A payroll tax and a surcharge on personal income tax will be considered as additional sources of funding for National Health Insurance (NHI) once the necessary reforms “are ready”, the Department of Health’s deputy director-general for NHI, Dr Nicholas Crisp, told MPs this week. The reforms include the accreditation of sufficient public and private healthcare providers and defining the benefits that NHI will cover.
Health Minister Dr Joseph Phaahla and members of the department briefed the Portfolio Committee on Health on the department’s response to the submissions on the NHI Bill.
Regarding the Bill’s contentious section 33, which will see medical schemes relegated to providing only complementary cover once NHI “has been fully implemented”, Dr Crisp said the department “strongly believed” this section “should not be tampered with”.
He said allowing medical schemes to cover the same benefits as NHI would negate the purpose of having a universal healthcare funding system.
Dr Crisp emphasised that medical schemes will be able to provide only complementary, non-essential healthcare benefits that are not reimbursable by the NHI Fund.
Responding to criticism that the Bill left it to the Minister of Health to determine when NHI has been “fully implemented”, Dr Crisp said this could be dealt with in regulations where the minister is required to gazette the requirements for the determination of full implementation and the process for evaluating “where we are at” in attaining full implementation. He said it would probably create “a bigger problem” if the Bill tried to spell out these details.
He said the NHI Bill was designed as enabling legislation, and it was not appropriate to put “too much detail” in a primary Act. Regulations and other supporting documents would provide the specifics of how NHI would function as different needs evolved.
Dr Crisp made this point frequently during his presentation when responding to criticisms of different aspects of the Bill, such as the absence of details on what the NHI package of benefits will contain.
He said there was “a long road to travel” to achieve universal health care, and NHI will evolve “systematically and progressively”.
The department also rejected submissions that existing healthcare legislation must be amended or repealed before NHI could be implemented. Dr Crisp said these amendments and repeals should be dealt with while NHI was being implemented, to prevent unintended consequences.
‘Most of the funding is already there’
Turning to section 49 of Bill, which sets out how NHI will be funded, Dr Crisp said the department believed that most of the finances required to run NHI “are already in the system”.
NHI would derive most of its funding from general tax revenue. He said the collective health allocation to the national and provincial health departments this year was R256 billion.
Dr Crisp said a further R34bn could be reallocated to NHI from direct medical scheme tax credits (R27bn in 2019/20) and tax credits for out-of-pocket medical expenses (R7bn).
A third potential source of income was a payroll tax on employees and employers. In this regard, he said the state already contributed more than R50bn to public service employees who belong to one scheme (GEMS).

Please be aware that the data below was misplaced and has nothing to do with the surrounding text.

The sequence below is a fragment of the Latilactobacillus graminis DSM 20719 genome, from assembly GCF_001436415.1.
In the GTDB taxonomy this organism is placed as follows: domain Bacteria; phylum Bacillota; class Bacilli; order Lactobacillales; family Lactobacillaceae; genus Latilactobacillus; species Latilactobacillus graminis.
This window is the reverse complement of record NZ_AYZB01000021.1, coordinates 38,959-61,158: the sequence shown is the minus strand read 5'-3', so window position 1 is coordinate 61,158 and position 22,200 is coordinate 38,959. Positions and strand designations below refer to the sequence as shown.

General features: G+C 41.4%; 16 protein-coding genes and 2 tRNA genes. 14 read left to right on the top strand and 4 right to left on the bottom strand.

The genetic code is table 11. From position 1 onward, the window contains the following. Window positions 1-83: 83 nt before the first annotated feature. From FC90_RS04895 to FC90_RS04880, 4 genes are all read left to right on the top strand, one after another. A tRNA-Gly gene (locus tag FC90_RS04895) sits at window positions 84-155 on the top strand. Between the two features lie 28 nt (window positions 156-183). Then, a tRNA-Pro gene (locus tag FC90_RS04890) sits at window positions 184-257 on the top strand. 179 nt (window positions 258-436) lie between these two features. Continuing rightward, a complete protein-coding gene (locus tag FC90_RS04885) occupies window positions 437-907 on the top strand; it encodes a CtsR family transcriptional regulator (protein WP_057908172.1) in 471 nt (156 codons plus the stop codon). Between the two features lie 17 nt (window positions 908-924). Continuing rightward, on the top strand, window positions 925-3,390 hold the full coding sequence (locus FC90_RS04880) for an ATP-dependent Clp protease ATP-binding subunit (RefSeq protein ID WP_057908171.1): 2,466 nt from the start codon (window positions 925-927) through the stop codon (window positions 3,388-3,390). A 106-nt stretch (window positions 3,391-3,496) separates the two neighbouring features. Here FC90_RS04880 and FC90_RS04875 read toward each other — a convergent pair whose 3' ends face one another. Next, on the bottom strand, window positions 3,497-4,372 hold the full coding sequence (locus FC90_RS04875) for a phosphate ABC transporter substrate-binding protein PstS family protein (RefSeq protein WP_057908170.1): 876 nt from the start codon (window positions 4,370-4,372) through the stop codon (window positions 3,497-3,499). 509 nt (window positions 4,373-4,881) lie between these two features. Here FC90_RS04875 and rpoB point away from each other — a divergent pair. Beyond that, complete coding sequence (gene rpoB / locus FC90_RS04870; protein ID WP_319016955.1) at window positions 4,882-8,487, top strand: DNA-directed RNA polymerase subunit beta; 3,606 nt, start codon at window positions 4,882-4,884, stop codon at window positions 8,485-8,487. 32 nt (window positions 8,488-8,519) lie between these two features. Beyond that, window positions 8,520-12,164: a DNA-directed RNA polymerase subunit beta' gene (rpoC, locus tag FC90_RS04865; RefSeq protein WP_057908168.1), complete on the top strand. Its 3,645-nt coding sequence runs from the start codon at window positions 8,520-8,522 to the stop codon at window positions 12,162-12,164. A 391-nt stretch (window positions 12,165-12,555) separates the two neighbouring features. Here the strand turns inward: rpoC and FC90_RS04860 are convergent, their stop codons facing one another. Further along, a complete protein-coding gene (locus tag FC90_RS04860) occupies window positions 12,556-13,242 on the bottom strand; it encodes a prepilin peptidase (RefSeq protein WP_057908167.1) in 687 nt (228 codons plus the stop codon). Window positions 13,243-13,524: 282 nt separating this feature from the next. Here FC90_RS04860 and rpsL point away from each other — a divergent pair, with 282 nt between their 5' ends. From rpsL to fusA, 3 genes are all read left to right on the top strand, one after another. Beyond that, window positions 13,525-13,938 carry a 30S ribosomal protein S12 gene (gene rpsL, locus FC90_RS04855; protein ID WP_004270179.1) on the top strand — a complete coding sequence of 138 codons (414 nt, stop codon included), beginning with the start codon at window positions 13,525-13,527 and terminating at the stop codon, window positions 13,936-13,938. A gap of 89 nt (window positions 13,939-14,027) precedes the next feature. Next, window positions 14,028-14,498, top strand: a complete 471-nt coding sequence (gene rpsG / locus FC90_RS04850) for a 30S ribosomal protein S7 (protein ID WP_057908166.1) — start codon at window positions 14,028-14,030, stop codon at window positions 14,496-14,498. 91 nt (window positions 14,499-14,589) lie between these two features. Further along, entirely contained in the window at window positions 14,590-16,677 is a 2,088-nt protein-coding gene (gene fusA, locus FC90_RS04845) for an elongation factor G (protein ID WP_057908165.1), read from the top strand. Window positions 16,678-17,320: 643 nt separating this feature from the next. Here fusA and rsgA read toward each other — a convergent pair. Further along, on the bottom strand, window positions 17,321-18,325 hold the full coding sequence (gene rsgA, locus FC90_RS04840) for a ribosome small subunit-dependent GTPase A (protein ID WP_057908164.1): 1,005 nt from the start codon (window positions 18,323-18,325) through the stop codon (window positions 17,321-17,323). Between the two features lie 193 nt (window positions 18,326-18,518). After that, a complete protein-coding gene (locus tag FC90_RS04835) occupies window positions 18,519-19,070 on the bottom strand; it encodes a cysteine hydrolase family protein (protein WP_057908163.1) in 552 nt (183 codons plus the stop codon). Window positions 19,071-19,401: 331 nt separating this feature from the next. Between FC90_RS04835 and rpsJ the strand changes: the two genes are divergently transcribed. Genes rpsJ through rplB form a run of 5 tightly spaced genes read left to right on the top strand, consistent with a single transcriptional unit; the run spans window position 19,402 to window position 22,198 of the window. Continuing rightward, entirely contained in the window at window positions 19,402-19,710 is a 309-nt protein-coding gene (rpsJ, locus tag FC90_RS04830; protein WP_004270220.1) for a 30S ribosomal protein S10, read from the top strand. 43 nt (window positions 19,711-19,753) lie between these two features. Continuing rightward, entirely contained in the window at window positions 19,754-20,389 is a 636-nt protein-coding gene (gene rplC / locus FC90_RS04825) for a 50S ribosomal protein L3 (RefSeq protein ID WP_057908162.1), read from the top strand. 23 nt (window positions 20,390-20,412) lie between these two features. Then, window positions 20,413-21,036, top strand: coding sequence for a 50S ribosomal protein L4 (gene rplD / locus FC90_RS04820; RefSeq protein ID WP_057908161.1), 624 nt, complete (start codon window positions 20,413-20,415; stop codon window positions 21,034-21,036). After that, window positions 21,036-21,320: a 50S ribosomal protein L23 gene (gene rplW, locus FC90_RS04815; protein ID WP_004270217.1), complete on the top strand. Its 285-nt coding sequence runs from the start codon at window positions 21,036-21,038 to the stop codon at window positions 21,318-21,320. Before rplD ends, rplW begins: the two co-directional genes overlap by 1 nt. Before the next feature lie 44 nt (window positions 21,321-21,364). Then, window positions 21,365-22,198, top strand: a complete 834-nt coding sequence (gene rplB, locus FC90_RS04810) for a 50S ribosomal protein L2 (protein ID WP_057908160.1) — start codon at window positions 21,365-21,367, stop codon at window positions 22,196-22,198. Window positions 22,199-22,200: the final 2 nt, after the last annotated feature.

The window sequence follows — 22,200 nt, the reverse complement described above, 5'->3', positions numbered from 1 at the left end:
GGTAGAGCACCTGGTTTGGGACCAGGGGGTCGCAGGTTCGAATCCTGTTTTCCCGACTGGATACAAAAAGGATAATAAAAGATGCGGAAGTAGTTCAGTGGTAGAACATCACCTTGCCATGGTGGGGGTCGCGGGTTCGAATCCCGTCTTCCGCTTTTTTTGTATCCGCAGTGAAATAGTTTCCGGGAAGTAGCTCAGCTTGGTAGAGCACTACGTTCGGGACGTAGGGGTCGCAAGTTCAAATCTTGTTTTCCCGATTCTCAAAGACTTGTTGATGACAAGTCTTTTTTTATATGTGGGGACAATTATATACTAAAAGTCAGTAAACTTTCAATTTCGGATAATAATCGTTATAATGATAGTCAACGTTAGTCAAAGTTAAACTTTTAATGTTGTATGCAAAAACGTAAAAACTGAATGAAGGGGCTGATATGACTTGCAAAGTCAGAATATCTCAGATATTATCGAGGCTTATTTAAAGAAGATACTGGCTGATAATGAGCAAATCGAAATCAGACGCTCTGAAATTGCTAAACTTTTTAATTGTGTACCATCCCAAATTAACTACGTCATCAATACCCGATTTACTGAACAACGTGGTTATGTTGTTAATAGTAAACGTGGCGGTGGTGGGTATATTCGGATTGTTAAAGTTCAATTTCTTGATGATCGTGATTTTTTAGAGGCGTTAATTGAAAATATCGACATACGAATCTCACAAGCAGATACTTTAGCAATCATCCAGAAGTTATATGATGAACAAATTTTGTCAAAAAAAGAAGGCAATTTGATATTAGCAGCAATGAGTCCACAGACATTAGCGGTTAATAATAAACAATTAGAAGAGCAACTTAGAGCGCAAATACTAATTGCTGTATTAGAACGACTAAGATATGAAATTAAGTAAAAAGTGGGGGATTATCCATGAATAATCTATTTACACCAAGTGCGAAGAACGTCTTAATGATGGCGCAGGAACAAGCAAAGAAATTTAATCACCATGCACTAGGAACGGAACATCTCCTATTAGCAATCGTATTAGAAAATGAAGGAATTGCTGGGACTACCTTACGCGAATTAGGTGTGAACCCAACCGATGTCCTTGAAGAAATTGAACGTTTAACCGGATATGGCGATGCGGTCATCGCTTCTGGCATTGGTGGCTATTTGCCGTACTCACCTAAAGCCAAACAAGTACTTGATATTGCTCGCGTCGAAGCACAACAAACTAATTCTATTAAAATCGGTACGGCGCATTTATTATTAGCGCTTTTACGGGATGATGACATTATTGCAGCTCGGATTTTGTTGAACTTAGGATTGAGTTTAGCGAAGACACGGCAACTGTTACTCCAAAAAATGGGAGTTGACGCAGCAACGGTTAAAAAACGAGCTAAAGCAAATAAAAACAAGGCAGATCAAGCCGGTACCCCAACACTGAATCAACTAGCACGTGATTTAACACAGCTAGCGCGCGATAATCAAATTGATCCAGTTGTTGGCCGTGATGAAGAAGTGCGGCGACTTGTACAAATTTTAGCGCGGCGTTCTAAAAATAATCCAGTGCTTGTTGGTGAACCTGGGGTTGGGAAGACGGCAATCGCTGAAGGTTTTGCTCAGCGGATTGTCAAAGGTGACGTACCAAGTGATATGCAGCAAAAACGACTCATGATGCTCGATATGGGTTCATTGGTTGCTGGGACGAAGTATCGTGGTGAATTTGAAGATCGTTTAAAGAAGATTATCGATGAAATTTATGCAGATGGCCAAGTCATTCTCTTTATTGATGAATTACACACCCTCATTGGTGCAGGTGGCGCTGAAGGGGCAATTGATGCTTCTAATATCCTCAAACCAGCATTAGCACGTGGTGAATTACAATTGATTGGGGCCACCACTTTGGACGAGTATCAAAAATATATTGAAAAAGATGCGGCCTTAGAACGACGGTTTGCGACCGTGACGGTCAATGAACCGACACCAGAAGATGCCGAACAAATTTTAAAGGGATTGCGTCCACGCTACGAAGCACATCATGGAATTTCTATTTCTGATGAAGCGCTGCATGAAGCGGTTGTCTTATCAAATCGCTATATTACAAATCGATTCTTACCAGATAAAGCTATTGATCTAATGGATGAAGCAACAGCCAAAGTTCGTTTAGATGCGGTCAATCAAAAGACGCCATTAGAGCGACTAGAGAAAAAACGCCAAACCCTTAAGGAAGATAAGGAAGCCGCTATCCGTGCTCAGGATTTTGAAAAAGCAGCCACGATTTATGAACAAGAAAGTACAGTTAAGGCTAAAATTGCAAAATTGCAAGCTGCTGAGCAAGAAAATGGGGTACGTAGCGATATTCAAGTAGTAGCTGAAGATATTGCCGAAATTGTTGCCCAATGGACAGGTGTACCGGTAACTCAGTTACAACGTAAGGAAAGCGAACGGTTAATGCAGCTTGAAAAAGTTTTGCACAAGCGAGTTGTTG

Dr Crisp the possible introduction of a surcharge on personal income tax would “just be a way to find the additional money that is currently spent […] on a voluntary basis through medical schemes”.
He said the funds required to run NHI would still be appropriated by Parliament.
“Once appropriated (by Parliament), the revenue allocated to the fund must be paid through a budget vote to the fund as determined by agreement between the fund and the minister and subject to the provisions of the Constitution and the Public Finance Management Act,” he said.
NHI will progressively cover essential health care, “as the reforms are rolled out”, making the private financing of healthcare expenditure through medical schemes unnecessary. For this reason, the department believes it will be affordable to shift funding to NHI through a dedicated payroll tax, for example, Dr Crisp said.
South Africa spends 8.4% of GDP on public and private health care, which was high compared with its peers.
The country needed to reform its healthcare system so that it spends no more than 8.4% of GDP – ideally, less – and still achieve a health system that ensures that everyone has access to health services “when they need them, where they need them, and without financial hardship”.
There were many inefficiencies in the public and private healthcare sectors, not the least of which was fraud and corruption and medico-legal claims that result from “badly organised and duplicate systems”.
The current fragmented healthcare system resulted in duplication and waste, he told MPs.
‘Medical schemes must consolidate their options’
The department and the Council for Medical Schemes did not agree with recommendations by the Health Market Inquiry that sought to maintain the current multiple funding system, Dr Crisp said.
These recommendations include a risk equalisation mechanism to balance national, provincial and district health-based risks and a reinsurance mechanism to protect small risk pools and remove barriers to entering the healthcare market.
He said the department’s point of departure was that health is public good and not a tradeable commodity.
In the initial phases of implementing NHI, medical schemes would have to consolidate their options from more than 300 plans across 75 schemes to one, Dr Crisp said.